On appeal from a Final Administrative Action of the Civil Service Commission, CSC Docket No. 2009-722.
NOT FOR PUBLICATION WITHOUT THE APPROVAL OF THE APPELLATE DIVISION
Submitted December 1, 2010
Before Judges Fisher and Simonelli.
On February 29, 2008, appellant Gerard Slack, then a Sergeant in the Township of Voorhees Police Department, was dispatched to respond to a domestic violence call at a shopping mall. He failed to promptly respond, file domestic violence charges against the suspect, and comply with the order of the Chief of Police to submit a written explanation of his conduct. As a result, the appointing authority charged him with insubordination, conduct unbecoming a public employee and neglect of duty. A hearing officer sustained the charges and imposed a thirty-day suspension.
Appellant appealed to the Merit System Board, now known as the Civil Service Commission (Commission). The matter was transferred to the Office of Administrative Law for a hearing before an Administrative Law Judge (ALJ).
There was largely no dispute that appellant engaged in the alleged conduct. However, appellant testified that he had not heard the initial dispatch or knew it involved domestic violence, and he delayed responding until he received a second dispatch call because he had responded to an ostensibly non-emergent matter at a different location, where he also engaged in personal matters. He also claimed he was the victim of disparate treatment and retaliation by the Chief of Police.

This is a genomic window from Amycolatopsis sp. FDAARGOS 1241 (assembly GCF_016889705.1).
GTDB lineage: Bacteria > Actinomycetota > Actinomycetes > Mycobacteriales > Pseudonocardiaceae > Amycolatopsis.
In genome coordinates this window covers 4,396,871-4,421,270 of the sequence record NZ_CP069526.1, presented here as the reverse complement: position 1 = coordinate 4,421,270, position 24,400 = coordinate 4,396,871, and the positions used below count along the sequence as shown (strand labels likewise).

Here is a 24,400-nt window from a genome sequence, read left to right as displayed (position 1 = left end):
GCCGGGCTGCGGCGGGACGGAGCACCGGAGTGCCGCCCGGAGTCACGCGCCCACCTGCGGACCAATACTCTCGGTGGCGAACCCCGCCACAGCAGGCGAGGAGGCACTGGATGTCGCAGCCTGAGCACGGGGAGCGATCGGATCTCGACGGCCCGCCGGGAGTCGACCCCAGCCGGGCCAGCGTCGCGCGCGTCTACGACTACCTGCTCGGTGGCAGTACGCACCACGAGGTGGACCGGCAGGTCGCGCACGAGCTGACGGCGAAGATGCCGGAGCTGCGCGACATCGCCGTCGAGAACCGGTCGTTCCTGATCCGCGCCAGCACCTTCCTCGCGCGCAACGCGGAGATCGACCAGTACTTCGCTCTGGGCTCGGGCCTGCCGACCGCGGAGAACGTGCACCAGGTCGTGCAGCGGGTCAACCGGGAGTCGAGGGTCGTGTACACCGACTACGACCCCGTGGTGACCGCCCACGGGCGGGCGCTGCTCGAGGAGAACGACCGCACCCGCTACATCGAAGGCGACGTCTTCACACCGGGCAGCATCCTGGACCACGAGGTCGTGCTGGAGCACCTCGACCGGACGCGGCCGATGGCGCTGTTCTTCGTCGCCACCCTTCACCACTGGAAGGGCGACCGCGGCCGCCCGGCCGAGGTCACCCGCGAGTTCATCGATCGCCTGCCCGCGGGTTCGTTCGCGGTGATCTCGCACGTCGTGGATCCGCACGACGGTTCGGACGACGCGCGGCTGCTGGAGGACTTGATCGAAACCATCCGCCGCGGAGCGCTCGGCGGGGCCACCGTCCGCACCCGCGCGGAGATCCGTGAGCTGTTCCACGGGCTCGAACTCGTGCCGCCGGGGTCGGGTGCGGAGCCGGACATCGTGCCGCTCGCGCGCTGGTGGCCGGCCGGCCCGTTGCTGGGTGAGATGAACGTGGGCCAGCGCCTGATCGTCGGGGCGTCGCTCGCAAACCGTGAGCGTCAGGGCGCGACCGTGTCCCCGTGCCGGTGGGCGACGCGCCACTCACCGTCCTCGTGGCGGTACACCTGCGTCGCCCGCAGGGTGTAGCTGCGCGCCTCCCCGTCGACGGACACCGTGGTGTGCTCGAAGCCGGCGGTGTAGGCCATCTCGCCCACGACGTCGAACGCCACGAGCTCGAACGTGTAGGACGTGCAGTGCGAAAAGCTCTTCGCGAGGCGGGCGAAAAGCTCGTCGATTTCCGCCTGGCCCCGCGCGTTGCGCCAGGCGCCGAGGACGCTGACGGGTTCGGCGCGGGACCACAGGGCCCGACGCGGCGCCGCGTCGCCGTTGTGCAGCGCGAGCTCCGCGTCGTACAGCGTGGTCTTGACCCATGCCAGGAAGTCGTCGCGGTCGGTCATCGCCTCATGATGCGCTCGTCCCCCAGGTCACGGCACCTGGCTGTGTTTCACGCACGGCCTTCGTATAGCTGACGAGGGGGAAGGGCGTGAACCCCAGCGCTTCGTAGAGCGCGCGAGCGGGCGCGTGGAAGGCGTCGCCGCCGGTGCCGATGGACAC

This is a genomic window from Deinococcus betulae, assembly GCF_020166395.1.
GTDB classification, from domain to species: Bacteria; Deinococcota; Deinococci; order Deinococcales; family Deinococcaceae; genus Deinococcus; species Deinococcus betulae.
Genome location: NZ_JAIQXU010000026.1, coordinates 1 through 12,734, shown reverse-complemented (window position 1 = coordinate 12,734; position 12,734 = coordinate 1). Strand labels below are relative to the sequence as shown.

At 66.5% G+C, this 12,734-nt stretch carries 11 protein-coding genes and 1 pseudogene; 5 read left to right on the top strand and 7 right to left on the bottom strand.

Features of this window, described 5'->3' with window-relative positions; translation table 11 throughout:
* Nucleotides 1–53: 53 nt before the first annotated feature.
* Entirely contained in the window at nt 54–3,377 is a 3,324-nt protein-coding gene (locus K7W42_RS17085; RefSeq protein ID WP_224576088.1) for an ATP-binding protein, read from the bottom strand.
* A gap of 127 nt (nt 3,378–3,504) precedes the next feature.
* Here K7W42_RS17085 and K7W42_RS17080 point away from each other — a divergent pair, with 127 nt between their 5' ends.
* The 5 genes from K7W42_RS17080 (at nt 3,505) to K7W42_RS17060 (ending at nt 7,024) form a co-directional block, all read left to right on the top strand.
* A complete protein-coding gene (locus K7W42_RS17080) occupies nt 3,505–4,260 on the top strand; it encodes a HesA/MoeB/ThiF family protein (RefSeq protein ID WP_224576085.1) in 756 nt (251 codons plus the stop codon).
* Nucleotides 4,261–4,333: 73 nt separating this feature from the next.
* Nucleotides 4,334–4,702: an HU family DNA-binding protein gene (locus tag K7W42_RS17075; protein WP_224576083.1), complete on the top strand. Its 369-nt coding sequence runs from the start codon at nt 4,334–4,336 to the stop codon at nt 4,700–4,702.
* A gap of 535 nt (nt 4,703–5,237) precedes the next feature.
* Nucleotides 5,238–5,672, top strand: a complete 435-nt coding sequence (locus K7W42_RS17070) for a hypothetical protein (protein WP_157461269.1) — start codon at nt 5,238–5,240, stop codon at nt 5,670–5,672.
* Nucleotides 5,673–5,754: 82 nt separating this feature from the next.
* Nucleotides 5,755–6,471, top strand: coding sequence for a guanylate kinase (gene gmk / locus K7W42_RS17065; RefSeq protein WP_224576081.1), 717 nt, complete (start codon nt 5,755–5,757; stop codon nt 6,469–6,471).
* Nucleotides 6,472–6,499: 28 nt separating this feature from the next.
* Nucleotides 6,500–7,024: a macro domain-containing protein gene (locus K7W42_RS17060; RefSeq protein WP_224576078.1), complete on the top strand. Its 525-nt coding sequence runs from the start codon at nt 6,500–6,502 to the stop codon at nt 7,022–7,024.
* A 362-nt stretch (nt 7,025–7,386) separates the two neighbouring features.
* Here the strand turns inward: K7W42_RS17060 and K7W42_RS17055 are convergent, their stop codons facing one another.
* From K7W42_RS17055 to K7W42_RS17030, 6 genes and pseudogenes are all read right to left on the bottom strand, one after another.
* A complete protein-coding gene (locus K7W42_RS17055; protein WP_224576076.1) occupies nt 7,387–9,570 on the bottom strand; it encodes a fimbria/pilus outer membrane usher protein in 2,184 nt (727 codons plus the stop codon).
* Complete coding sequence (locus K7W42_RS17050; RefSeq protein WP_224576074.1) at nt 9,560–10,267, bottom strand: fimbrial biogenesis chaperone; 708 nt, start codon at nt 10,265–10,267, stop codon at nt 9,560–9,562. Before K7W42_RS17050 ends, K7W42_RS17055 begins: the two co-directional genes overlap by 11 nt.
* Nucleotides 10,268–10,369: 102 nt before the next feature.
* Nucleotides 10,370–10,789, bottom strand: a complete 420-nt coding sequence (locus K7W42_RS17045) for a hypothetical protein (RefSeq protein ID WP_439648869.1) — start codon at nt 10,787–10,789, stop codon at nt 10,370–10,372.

Finding appellant's testimony "inherently incredible and inconsistent with" other credible evidence, in a written initial decision dated March 23, 2009, the ALJ sustained the charges and affirmed the thirty-day suspension based on appellant's prior disciplinary record and the egregiousness of his conduct. In a written decision dated April 29, 2009, the Commission adopted the ALJ's initial decision and affirmed. This appeal followed.
On appeal, appellant argues that the record lacks sufficient credible evidence to support the Commission's decision, the ALJ's summary dismissal of his claim of disparate treatment and retaliation was arbitrary and capricious, and the thirty-day suspension is excessive. Having considered these arguments in light of the record and applicable legal principles, we conclude they are without sufficient merit to warrant discussion in a written opinion. R. 2:11-3(e)(1)(E). The Commission's decision, including the penalty imposed, was not arbitrary, capricious or unreasonable, and was supported by sufficient credible evidence in the record. In re Carter, 191 N.J. 474, 482-83 (2007).
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